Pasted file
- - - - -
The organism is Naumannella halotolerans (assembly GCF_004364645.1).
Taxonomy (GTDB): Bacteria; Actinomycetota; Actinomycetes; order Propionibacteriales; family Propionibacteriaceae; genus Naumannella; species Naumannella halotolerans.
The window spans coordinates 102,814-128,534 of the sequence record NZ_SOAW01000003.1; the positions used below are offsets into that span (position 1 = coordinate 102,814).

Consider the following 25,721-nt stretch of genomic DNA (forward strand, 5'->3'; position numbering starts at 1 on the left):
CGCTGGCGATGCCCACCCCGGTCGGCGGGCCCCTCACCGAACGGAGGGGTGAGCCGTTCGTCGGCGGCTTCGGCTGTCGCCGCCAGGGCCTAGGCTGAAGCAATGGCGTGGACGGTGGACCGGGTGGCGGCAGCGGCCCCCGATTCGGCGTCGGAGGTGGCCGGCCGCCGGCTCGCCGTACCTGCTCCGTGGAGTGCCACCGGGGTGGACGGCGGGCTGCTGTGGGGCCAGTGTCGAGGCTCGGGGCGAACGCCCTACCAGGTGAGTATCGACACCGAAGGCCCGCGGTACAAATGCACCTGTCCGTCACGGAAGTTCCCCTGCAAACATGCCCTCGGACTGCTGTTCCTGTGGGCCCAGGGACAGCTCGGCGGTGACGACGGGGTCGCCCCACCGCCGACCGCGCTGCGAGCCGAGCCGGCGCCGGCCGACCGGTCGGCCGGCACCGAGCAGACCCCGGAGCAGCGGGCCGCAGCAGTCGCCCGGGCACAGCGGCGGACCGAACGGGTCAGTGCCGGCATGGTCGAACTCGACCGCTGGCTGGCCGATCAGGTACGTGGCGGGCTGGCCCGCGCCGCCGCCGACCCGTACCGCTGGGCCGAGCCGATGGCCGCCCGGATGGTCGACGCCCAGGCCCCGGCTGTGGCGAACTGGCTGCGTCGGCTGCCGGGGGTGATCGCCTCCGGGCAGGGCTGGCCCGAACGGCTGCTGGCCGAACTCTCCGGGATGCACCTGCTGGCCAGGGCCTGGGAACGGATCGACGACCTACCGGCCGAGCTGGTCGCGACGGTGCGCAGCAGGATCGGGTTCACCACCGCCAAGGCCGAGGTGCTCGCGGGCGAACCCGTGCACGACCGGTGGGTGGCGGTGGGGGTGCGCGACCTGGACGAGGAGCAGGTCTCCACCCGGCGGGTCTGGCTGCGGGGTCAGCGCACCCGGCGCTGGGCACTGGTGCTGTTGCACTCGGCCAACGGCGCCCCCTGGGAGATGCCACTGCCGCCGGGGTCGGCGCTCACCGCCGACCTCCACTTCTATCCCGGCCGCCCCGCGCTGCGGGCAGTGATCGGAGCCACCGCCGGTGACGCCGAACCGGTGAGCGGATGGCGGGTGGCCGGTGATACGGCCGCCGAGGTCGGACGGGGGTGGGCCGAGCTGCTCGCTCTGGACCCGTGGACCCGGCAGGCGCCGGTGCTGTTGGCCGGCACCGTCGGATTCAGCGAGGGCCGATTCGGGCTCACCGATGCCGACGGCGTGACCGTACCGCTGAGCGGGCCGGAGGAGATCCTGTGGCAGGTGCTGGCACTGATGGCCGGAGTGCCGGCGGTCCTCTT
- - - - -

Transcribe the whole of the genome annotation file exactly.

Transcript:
The organism is Naumannella halotolerans (assembly GCF_004364645.1).
Taxonomy (GTDB): Bacteria; Actinomycetota; Actinomycetes; order Propionibacteriales; family Propionibacteriaceae; genus Naumannella; species Naumannella halotolerans.
The window spans coordinates 102,814-128,534 of the sequence record NZ_SOAW01000003.1; the positions used below are offsets into that span (position 1 = coordinate 102,814).

Consider the following 25,721-nt stretch of genomic DNA (forward strand, 5'->3'; position numbering starts at 1 on the left):
CGCTGGCGATGCCCACCCCGGTCGGCGGGCCCCTCACCGAACGGAGGGGTGAGCCGTTCGTCGGCGGCTTCGGCTGTCGCCGCCAGGGCCTAGGCTGAAGCAATGGCGTGGACGGTGGACCGGGTGGCGGCAGCGGCCCCCGATTCGGCGTCGGAGGTGGCCGGCCGCCGGCTCGCCGTACCTGCTCCGTGGAGTGCCACCGGGGTGGACGGCGGGCTGCTGTGGGGCCAGTGTCGAGGCTCGGGGCGAACGCCCTACCAGGTGAGTATCGACACCGAAGGCCCGCGGTACAAATGCACCTGTCCGTCACGGAAGTTCCCCTGCAAACATGCCCTCGGACTGCTGTTCCTGTGGGCCCAGGGACAGCTCGGCGGTGACGACGGGGTCGCCCCACCGCCGACCGCGCTGCGAGCCGAGCCGGCGCCGGCCGACCGGTCGGCCGGCACCGAGCAGACCCCGGAGCAGCGGGCCGCAGCAGTCGCCCGGGCACAGCGGCGGACCGAACGGGTCAGTGCCGGCATGGTCGAACTCGACCGCTGGCTGGCCGATCAGGTACGTGGCGGGCTGGCCCGCGCCGCCGCCGACCCGTACCGCTGGGCCGAGCCGATGGCCGCCCGGATGGTCGACGCCCAGGCCCCGGCTGTGGCGAACTGGCTGCGTCGGCTGCCGGGGGTGATCGCCTCCGGGCAGGGCTGGCCCGAACGGCTGCTGGCCGAACTCTCCGGGATGCACCTGCTGGCCAGGGCCTGGGAACGGATCGACGACCTACCGGCCGAGCTGGTCGCGACGGTGCGCAGCAGGATCGGGTTCACCACCGCCAAGGCCGAGGTGCTCGCGGGCGAACCCGTGCACGACCGGTGGGTGGCGGTGGGGGTGCGCGACCTGGACGAGGAGCAGGTCTCCACCCGGCGGGTCTGGCTGCGGGGTCAGCGCACCCGGCGCTGGGCACTGGTGCTGTTGCACTCGGCCAACGGCGCCCCCTGGGAGATGCCACTGCCGCCGGGGTCGGCGCTCACCGCCGACCTCCACTTCTATCCCGGCCGCCCCGCGCTGCGGGCAGTGATCGGAGCCACCGCCGGTGACGCCGAACCGGTGAGCGGATGGCGGGTGGCCGGTGATACGGCCGCCGAGGTCGGACGGGGGTGGGCCGAGCTGCTCGCTCTGGACCCGTGGACCCGGCAGGCGCCGGTGCTGTTGGCCGGCACCGTCGGATTCAGCGAGGGCCGATTCGGGCTCACCGATGCCGACGGCGTGACCGTACCGCTGAGCGGGCCGGAGGAGATCCTGTGGCAGGTGCTGGCACTGATGGCCGGAGTGCCGGCGGTCCTCTT